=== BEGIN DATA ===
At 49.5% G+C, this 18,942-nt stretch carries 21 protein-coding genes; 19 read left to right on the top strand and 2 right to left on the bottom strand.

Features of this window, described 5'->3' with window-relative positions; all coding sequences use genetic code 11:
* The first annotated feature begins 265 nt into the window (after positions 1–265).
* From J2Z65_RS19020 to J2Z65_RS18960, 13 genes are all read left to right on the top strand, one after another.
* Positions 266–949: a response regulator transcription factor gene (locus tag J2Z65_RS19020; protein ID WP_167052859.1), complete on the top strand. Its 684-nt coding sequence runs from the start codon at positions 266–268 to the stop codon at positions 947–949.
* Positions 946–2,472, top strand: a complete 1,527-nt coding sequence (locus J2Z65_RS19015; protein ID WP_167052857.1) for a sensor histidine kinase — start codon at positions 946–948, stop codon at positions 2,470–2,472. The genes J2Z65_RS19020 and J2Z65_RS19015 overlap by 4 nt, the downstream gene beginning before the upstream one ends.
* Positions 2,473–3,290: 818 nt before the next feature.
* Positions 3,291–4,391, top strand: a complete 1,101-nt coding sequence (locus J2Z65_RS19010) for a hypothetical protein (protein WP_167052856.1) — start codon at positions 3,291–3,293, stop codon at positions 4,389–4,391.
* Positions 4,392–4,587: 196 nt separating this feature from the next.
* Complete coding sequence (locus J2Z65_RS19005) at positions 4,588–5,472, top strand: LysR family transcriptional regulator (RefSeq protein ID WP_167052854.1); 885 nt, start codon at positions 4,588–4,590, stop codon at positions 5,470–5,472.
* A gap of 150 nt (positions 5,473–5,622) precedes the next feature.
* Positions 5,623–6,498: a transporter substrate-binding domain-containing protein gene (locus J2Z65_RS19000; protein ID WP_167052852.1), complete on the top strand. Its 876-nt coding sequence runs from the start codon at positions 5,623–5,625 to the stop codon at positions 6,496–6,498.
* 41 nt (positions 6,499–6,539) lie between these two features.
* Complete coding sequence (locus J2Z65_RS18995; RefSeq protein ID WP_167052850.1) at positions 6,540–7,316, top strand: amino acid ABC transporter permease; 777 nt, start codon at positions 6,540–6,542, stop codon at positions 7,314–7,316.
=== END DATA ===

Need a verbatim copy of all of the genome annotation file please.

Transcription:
At 49.5% G+C, this 18,942-nt stretch carries 21 protein-coding genes; 19 read left to right on the top strand and 2 right to left on the bottom strand.

Features of this window, described 5'->3' with window-relative positions; all coding sequences use genetic code 11:
* The first annotated feature begins 265 nt into the window (after positions 1–265).
* From J2Z65_RS19020 to J2Z65_RS18960, 13 genes are all read left to right on the top strand, one after another.
* Positions 266–949: a response regulator transcription factor gene (locus tag J2Z65_RS19020; protein ID WP_167052859.1), complete on the top strand. Its 684-nt coding sequence runs from the start codon at positions 266–268 to the stop codon at positions 947–949.
* Positions 946–2,472, top strand: a complete 1,527-nt coding sequence (locus J2Z65_RS19015; protein ID WP_167052857.1) for a sensor histidine kinase — start codon at positions 946–948, stop codon at positions 2,470–2,472. The genes J2Z65_RS19020 and J2Z65_RS19015 overlap by 4 nt, the downstream gene beginning before the upstream one ends.
* Positions 2,473–3,290: 818 nt before the next feature.
* Positions 3,291–4,391, top strand: a complete 1,101-nt coding sequence (locus J2Z65_RS19010) for a hypothetical protein (protein WP_167052856.1) — start codon at positions 3,291–3,293, stop codon at positions 4,389–4,391.
* Positions 4,392–4,587: 196 nt separating this feature from the next.
* Complete coding sequence (locus J2Z65_RS19005) at positions 4,588–5,472, top strand: LysR family transcriptional regulator (RefSeq protein ID WP_167052854.1); 885 nt, start codon at positions 4,588–4,590, stop codon at positions 5,470–5,472.
* A gap of 150 nt (positions 5,473–5,622) precedes the next feature.
* Positions 5,623–6,498: a transporter substrate-binding domain-containing protein gene (locus J2Z65_RS19000; protein ID WP_167052852.1), complete on the top strand. Its 876-nt coding sequence runs from the start codon at positions 5,623–5,625 to the stop codon at positions 6,496–6,498.
* 41 nt (positions 6,499–6,539) lie between these two features.
* Complete coding sequence (locus J2Z65_RS18995; RefSeq protein ID WP_167052850.1) at positions 6,540–7,316, top strand: amino acid ABC transporter permease; 777 nt, start codon at positions 6,540–6,542, stop codon at positions 7,314–7,316.